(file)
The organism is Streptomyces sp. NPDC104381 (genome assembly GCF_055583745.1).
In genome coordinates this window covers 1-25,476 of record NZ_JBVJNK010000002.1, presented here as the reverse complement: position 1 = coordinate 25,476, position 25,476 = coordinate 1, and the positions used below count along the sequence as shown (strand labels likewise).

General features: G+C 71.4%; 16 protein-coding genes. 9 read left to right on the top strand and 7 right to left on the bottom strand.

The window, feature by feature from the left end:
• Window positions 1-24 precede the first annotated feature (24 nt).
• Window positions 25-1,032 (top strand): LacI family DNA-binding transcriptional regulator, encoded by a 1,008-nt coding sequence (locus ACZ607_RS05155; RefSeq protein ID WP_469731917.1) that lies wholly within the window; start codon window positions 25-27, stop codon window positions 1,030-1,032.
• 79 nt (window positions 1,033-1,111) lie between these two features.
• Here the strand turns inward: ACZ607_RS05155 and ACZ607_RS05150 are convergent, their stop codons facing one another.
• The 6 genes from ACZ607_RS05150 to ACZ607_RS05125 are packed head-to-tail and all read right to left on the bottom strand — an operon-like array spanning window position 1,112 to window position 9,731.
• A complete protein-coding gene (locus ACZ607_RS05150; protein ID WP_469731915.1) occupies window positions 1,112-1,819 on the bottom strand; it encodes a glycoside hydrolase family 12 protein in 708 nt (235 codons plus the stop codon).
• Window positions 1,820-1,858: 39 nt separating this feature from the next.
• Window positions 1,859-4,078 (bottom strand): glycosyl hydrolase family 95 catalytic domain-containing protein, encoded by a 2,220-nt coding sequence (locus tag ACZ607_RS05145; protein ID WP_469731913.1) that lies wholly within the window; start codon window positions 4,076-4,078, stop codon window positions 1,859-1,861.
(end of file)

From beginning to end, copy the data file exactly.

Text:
The organism is Streptomyces sp. NPDC104381 (genome assembly GCF_055583745.1).
In genome coordinates this window covers 1-25,476 of record NZ_JBVJNK010000002.1, presented here as the reverse complement: position 1 = coordinate 25,476, position 25,476 = coordinate 1, and the positions used below count along the sequence as shown (strand labels likewise).

General features: G+C 71.4%; 16 protein-coding genes. 9 read left to right on the top strand and 7 right to left on the bottom strand.

The window, feature by feature from the left end:
• Window positions 1-24 precede the first annotated feature (24 nt).
• Window positions 25-1,032 (top strand): LacI family DNA-binding transcriptional regulator, encoded by a 1,008-nt coding sequence (locus ACZ607_RS05155; RefSeq protein ID WP_469731917.1) that lies wholly within the window; start codon window positions 25-27, stop codon window positions 1,030-1,032.
• 79 nt (window positions 1,033-1,111) lie between these two features.
• Here the strand turns inward: ACZ607_RS05155 and ACZ607_RS05150 are convergent, their stop codons facing one another.
• The 6 genes from ACZ607_RS05150 to ACZ607_RS05125 are packed head-to-tail and all read right to left on the bottom strand — an operon-like array spanning window position 1,112 to window position 9,731.
• A complete protein-coding gene (locus ACZ607_RS05150; protein ID WP_469731915.1) occupies window positions 1,112-1,819 on the bottom strand; it encodes a glycoside hydrolase family 12 protein in 708 nt (235 codons plus the stop codon).
• Window positions 1,820-1,858: 39 nt separating this feature from the next.
• Window positions 1,859-4,078 (bottom strand): glycosyl hydrolase family 95 catalytic domain-containing protein, encoded by a 2,220-nt coding sequence (locus tag ACZ607_RS05145; protein ID WP_469731913.1) that lies wholly within the window; start codon window positions 4,076-4,078, stop codon window positions 1,859-1,861.